Reviewed by Elizabeth Klodas, MD, FACC
Alarming Statistics In India
- Current projections suggest that India will have the largest cardiovascular disease burden in the world.
- One fifth of the deaths in India are from coronary heart disease. By the year 2020, it will account for one third of all deaths. Sadly, many of these Indians will be dying young.
- Heart disease in India occurs 10 to 15 years earlier than in the west.
- There are an estimated 45 million patients of coronary artery disease in India. An increasing number of young Indians are falling prey to coronary artery disease. With millions hooked to a roller-coaster lifestyle, the future looks even more grim.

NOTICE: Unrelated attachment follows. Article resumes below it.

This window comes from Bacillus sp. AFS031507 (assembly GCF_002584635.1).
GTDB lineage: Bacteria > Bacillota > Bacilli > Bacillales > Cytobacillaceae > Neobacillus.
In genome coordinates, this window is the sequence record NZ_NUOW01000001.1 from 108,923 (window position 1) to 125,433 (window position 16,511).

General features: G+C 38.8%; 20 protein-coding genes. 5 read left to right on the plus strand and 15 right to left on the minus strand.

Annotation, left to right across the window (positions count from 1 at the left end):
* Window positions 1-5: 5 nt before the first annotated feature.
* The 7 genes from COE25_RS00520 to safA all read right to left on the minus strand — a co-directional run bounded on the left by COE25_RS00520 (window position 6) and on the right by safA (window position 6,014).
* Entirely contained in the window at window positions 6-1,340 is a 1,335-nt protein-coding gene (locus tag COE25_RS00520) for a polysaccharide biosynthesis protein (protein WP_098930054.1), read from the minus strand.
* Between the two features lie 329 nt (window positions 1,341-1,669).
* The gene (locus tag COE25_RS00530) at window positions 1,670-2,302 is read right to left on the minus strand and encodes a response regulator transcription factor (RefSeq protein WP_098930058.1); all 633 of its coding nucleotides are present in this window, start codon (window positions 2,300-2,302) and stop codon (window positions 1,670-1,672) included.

- There are at least 50.8 million diabetics in India, which is the highest ever reported number from anywhere in the world according to International Diabetes Federation. The prevalence of diabetes varies between 6-8 per cent in urban and 2-3 per cent in rural adults.
Indians tend to be diabetic at a relatively young age of 45 years which is about 10 years earlier than in West.
- The prevalence of diabetes varies between 6-8 per cent in urban and 2-3 per cent in rural adults.
- There appears to be a steady increase in hypertension prevalence over the last 50 years, more in urban than in rural areas. Hypertension is 25-30 per cent in urban and 10-15 per cent in rural subjects.
Sedentary lifestyle is a major cause of death, disease and disability. Physical inactivity increases all causes of mortality, doubles the risk of cardiovascular disease, type II diabetes and obesity. It also increases the risk of colon and breast cancer, high blood pressure, lipid disorders and anxiety.
Source : Neo CarDiabCare